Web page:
Your Haircut After Lockdown Will Be Unlike Any You Had Before
(Bloomberg) -- There are aspects of lockdown that are universal. Among them are overgrown bangs, split ends, unkempt beards and gray roots.
Months of confinement have left many around the world desperate for a haircut. They’ll have to wait a bit longer in places like the U.K., where salons and barbers will remain shut until at least July 4 under current government plans. Such establishments have started to reopen in other parts of Europe, the U.S., Australia and Asia, and one thing is becoming clear: A trip to the local hairdresser will be very different in the era of social distancing.
Treatments such as facials, eyelash tinting and hot shaves may no longer be possible because of contagion risk. There are lingering questions about whether blowdriers are safe. Amenities like complimentary beverages and magazines are likely to disappear. Fewer customers can be served at one time, while the cost of providing disposable gowns and masks for staff and customers could push up prices.
“To reopen, I think you have to forget everything you know and rewrite your business plan,” said Joe Mills, owner of the barbershop Joe & Co. and the unisex salon The Lounge, both in London’s Soho district.
At Richard Ward Hair & Metrospa in London’s exclusive Chelsea neighborhood, there is already a waiting list of 800 people for appointments when the business reopens, and managing director Hellen Ward anticipates many challenges.
She noted that a lip wax is a 15-minute appointment in a closed treatment room, and involves close contact between customers and staff. A full head of highlights requires less contact, but can take as long as two hours or more.
“How do you tick off all of these different factors safely for customers and staff?” she asked.
While the need for a trim, shave or coloring may seem insignificant in the face of a global pandemic, the hair, beauty and barber industry is a major employer worldwide. More than half a million people are employed as hairdressers in the U.S., according to Data USA. In Europe, more than a million work across about 400,000 salons and receive roughly 350 million customers a year, a report from the European Agency for Safety and Health at Work showed.
In Britain, about 43,000 of such businesses generate more than 7.5 billion pounds ($9.2 billion) in revenue for the economy, according to the National Hair and Beauty Federation.
“As there are a lot of small businesses in the hair and beauty sector, its overall importance can be overlooked sometimes. but it has a significant economic impact,” said Hilary Hall, chief executive officer of the federation.
Though some non-essential retailers in the U.K. are being allowed to open as soon as next month, hairdressers fall under phase 3 of the government’s plan to ease lockdowns and so could possibly open on July 4 at the earliest. In the meantime, Hall said the industry needs “absolute clarity” from the government on what steps are needed to make these businesses safe for staff and customers.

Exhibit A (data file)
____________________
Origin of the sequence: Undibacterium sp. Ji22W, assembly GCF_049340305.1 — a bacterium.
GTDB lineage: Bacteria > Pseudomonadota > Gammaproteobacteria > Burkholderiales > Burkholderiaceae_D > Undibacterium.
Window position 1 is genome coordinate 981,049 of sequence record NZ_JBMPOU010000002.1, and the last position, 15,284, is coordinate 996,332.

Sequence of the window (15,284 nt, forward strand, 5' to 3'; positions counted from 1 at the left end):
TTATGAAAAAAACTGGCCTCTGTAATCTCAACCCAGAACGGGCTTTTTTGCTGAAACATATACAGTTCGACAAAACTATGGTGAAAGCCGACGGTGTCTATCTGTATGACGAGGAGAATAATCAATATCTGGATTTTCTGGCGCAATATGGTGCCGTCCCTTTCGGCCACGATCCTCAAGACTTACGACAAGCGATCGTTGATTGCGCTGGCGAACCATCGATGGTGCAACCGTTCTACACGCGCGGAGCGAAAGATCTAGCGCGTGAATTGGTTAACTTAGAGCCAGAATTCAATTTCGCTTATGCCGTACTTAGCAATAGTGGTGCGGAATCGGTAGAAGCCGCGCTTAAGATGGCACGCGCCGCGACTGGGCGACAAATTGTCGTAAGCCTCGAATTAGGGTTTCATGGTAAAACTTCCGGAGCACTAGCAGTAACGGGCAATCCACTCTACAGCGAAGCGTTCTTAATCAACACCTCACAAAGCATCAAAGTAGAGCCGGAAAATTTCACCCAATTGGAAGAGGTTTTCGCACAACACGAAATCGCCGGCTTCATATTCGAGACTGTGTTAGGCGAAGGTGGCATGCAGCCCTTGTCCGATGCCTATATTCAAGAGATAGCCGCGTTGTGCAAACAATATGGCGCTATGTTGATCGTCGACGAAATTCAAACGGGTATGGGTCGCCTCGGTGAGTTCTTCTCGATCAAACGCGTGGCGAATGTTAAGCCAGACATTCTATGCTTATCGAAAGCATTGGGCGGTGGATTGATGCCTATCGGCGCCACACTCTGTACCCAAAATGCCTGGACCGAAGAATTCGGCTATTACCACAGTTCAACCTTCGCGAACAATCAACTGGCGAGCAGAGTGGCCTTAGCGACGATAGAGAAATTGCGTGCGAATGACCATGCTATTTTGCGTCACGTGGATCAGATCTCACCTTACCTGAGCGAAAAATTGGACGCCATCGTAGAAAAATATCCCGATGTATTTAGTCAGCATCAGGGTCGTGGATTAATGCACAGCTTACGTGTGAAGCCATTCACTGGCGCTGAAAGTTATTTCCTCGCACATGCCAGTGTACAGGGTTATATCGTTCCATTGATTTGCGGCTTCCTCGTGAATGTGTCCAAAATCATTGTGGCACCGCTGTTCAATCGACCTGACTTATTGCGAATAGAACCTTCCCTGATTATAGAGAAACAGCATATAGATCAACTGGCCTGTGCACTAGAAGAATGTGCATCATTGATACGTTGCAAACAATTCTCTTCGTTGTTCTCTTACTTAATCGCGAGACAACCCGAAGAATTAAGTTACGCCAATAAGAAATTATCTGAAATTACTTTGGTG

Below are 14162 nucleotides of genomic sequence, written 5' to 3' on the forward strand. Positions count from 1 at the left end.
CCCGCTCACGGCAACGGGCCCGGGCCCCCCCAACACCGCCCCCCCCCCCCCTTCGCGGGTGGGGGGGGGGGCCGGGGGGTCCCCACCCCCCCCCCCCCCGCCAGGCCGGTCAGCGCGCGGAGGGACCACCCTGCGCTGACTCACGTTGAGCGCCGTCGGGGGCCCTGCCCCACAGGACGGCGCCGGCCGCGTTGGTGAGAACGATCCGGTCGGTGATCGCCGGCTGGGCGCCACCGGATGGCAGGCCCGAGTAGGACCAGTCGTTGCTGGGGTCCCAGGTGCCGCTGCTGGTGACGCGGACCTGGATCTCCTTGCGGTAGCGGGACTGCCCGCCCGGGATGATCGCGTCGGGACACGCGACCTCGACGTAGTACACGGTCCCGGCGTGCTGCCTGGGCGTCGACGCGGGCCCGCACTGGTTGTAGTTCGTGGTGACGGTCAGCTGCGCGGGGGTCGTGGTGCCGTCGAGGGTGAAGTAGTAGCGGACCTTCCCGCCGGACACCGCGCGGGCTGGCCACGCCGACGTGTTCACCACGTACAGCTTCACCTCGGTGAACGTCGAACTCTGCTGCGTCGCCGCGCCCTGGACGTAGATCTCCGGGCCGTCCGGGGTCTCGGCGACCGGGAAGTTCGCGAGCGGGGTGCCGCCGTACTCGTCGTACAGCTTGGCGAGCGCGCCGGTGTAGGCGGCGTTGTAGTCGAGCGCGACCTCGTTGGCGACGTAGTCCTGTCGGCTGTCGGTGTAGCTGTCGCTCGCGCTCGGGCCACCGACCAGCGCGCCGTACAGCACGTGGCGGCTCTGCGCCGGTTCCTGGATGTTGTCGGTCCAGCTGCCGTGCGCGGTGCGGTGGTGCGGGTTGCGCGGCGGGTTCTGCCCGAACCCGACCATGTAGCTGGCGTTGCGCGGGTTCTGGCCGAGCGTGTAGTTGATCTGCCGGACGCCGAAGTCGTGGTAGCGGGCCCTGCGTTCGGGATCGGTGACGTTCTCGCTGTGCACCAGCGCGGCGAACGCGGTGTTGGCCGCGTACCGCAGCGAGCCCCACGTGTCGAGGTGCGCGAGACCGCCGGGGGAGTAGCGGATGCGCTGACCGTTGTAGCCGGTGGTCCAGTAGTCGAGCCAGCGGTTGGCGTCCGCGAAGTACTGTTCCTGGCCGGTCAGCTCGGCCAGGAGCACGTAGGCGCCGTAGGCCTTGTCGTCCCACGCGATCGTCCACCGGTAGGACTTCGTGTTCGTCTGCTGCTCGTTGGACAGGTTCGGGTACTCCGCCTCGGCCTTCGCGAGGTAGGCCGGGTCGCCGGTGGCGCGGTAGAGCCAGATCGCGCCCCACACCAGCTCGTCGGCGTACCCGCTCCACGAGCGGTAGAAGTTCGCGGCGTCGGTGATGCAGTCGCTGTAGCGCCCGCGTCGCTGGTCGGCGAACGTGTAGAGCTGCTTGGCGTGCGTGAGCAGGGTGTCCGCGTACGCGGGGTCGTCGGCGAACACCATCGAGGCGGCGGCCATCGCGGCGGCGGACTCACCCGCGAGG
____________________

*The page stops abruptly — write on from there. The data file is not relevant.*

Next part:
Mills anticipates high demand upon reopening as customers flood in for long-awaited treatments or to remedy botched at-home dye jobs. Even so, he expects an initial revenue hit of between 25% and 40% because of reduced services and the impact of social distancing measures.
“We have done a lot of number crunching and have worked out we could lose about seven man hours of work per barber a week,” Mills said, adding that he’s already purchased some barber chairs from competitors that have decided to close down.
Mills said he’ll require staff to wear personal protective equipment, and will enforce split shifts so they aren’t on their feet for long periods wearing the gear. He pointed to the example of Germany, where salons have reopened following clearly laid out government guidelines. These include set distances between chairs, face masks for staff and customers, compulsory hair washing before cuts, the banning of close contact coiffuring like beard trimming, and requirements for staff to change outfits when they check in for work.
In Switzerland, salons have removed many of the usual niceties. Customers now hang up their own coats, wear masks and plastic disposable gowns throughout the appointment, and must do so without a refreshing drink.
Such restrictions may be welcomed by some customers. Ward said some of her clients have said “I just want my hair done as I cannot live like this any longer,” while others want to know all the precautions that will be in place before they will even set foot inside.
In Sydney, hairdressers have been allowed to keep operating as long as they could implement social-distancing measures. Jane Tod, who works in publishing in Sydney, said she felt comfortable returning to her regular salon because of the safety guidelines in place.
“The experience was fine, and everyone was cheerful and in good spirits,” she said. “The one thing I missed was the trashy magazine binge.”
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